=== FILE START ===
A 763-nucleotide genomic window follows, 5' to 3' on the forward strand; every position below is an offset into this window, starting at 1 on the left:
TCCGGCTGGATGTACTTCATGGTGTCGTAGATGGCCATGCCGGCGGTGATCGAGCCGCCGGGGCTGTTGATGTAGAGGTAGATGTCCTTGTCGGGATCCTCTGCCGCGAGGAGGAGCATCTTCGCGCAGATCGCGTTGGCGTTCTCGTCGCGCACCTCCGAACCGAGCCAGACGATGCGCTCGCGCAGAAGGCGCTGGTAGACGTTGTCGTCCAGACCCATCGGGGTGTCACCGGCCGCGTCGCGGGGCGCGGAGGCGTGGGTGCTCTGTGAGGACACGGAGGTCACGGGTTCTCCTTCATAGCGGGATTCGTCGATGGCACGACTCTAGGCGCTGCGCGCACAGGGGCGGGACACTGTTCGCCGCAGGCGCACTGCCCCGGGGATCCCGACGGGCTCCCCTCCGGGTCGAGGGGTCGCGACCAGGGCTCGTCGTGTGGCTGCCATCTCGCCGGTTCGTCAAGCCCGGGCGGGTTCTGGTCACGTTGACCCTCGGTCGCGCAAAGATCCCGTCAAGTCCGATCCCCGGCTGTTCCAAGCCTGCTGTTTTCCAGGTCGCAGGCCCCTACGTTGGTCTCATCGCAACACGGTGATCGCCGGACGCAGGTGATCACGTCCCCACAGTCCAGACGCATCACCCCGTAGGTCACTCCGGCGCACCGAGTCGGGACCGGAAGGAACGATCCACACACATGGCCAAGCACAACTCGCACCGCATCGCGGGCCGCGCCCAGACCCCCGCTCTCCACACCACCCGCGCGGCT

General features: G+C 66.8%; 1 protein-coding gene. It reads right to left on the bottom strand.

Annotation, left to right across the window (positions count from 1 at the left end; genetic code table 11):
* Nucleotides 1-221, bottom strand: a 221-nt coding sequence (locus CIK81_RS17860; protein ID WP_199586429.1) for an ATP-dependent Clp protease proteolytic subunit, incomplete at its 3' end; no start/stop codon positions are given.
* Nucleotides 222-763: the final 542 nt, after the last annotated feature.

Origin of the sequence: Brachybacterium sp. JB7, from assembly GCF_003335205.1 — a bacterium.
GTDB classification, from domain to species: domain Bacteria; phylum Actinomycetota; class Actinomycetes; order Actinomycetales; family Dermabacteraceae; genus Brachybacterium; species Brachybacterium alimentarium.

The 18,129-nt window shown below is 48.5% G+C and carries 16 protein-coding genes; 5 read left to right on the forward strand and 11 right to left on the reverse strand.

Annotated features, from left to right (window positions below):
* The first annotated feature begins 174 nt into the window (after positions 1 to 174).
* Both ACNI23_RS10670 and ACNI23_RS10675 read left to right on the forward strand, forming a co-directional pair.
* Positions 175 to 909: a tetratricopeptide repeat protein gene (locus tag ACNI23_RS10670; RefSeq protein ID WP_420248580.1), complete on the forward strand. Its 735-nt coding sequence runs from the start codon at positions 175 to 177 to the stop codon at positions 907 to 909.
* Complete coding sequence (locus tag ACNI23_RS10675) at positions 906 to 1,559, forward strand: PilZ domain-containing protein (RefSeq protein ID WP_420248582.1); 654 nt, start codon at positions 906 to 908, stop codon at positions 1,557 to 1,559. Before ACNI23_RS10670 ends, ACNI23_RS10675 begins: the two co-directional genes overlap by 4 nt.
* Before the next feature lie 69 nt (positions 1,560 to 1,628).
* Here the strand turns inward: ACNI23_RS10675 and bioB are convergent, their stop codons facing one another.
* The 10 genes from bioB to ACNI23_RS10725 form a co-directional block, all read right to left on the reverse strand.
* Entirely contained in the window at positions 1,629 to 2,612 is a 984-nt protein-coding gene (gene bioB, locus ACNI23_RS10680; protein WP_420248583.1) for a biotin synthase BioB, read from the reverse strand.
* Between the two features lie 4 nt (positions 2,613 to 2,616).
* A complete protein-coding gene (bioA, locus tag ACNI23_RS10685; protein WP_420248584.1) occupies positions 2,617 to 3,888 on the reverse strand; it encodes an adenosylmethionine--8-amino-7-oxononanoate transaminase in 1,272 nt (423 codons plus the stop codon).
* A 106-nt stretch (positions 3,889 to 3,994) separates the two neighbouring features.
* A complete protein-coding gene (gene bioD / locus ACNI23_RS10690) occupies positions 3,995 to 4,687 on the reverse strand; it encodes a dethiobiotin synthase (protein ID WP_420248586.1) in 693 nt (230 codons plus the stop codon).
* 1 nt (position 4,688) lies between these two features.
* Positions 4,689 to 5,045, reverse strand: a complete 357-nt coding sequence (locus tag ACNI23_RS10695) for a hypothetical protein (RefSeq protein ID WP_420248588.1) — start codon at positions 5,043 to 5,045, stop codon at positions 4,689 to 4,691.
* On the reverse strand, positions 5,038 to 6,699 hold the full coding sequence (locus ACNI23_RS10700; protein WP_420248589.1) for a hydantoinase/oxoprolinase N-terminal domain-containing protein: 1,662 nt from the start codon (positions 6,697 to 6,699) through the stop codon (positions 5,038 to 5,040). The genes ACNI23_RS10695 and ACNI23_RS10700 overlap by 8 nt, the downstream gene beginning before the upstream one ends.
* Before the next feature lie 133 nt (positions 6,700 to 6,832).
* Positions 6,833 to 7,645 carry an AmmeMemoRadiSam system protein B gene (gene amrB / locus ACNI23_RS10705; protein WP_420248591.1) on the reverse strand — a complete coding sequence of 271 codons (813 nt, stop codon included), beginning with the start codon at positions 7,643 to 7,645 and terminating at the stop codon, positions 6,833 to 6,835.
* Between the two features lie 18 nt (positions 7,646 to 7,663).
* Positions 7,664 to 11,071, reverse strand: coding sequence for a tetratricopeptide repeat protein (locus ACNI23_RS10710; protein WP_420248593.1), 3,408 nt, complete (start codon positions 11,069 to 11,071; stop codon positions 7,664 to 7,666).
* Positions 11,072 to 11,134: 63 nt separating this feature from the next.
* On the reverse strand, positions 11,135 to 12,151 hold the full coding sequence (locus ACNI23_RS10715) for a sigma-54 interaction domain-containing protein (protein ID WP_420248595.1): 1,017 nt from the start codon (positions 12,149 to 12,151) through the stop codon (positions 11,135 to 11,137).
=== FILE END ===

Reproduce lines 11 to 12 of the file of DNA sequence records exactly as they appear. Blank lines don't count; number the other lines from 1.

* The first annotated feature begins 174 nt into the window (after positions 1 to 174).
* Both ACNI23_RS10670 and ACNI23_RS10675 read left to right on the forward strand, forming a co-directional pair.